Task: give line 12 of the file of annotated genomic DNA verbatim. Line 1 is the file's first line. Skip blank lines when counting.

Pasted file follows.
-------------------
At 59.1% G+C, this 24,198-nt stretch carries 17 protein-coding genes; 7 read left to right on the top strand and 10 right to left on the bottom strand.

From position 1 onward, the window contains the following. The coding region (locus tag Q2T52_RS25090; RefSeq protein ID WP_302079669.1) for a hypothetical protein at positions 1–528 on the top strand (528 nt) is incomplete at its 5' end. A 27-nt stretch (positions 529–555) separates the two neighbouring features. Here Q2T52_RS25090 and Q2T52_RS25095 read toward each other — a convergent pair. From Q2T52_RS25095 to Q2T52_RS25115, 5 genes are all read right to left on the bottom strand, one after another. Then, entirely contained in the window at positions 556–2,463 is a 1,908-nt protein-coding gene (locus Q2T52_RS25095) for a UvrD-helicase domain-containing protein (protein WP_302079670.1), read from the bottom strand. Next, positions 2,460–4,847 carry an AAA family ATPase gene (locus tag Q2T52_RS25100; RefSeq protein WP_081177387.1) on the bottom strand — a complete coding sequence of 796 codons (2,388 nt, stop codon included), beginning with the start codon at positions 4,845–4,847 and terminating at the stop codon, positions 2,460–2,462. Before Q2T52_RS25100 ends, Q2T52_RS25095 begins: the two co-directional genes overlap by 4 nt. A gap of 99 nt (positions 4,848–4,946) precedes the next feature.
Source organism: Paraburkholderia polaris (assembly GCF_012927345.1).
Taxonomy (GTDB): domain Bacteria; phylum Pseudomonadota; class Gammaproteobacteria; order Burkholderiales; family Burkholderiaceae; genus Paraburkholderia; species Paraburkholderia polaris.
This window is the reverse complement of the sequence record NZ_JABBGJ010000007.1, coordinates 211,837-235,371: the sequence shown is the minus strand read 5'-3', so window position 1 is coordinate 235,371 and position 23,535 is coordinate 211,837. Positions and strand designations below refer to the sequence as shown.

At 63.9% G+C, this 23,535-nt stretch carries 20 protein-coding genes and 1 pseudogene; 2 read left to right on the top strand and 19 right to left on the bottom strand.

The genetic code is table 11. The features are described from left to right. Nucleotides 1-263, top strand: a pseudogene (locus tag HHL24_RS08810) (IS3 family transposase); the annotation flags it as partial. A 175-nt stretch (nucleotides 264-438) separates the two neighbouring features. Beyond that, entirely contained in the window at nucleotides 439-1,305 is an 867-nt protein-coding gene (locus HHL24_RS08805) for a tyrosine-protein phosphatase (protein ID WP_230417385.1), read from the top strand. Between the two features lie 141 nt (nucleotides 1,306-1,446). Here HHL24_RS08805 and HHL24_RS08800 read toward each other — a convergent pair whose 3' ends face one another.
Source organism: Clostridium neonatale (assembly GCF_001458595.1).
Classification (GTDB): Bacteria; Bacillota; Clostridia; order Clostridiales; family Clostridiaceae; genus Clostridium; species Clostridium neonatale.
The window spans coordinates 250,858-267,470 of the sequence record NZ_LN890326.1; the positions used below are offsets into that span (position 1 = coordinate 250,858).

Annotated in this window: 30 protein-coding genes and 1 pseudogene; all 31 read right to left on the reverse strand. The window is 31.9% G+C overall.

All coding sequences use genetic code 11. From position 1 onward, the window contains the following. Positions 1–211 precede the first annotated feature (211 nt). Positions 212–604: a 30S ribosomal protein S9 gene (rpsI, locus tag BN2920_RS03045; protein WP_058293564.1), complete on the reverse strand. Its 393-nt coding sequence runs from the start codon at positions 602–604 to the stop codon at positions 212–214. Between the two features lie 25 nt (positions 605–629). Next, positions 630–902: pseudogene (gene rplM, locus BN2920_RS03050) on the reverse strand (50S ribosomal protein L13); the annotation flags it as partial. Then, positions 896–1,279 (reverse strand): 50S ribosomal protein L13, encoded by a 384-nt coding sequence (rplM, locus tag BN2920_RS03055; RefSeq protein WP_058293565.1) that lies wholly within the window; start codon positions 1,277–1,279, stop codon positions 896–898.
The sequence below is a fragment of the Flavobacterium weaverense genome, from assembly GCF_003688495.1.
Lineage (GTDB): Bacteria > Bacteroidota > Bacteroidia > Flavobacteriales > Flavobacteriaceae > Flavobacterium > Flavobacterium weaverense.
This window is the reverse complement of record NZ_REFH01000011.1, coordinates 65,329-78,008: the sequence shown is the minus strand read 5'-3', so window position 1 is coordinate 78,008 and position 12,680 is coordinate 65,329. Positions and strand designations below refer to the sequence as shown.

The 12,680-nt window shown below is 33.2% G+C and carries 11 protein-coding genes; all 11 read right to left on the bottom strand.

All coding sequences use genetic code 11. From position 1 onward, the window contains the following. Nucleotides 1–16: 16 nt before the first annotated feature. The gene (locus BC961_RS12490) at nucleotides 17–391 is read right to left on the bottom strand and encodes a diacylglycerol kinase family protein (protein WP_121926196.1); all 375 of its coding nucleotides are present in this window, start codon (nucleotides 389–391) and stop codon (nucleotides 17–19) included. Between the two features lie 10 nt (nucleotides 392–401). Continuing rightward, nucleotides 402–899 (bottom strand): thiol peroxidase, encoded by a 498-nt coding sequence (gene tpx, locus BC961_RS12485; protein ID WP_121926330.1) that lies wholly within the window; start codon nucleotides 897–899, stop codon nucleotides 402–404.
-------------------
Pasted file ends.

All coding sequences use genetic code 11. From position 1 onward, the window contains the following. Positions 1–211 precede the first annotated feature (211 nt). Positions 212–604: a 30S ribosomal protein S9 gene (rpsI, locus tag BN2920_RS03045; protein WP_058293564.1), complete on the reverse strand. Its 393-nt coding sequence runs from the start codon at positions 602–604 to the stop codon at positions 212–214. Between the two features lie 25 nt (positions 605–629). Next, positions 630–902: pseudogene (gene rplM, locus BN2920_RS03050) on the reverse strand (50S ribosomal protein L13); the annotation flags it as partial. Then, positions 896–1,279 (reverse strand): 50S ribosomal protein L13, encoded by a 384-nt coding sequence (rplM, locus tag BN2920_RS03055; RefSeq protein WP_058293565.1) that lies wholly within the window; start codon positions 1,277–1,279, stop codon positions 896–898.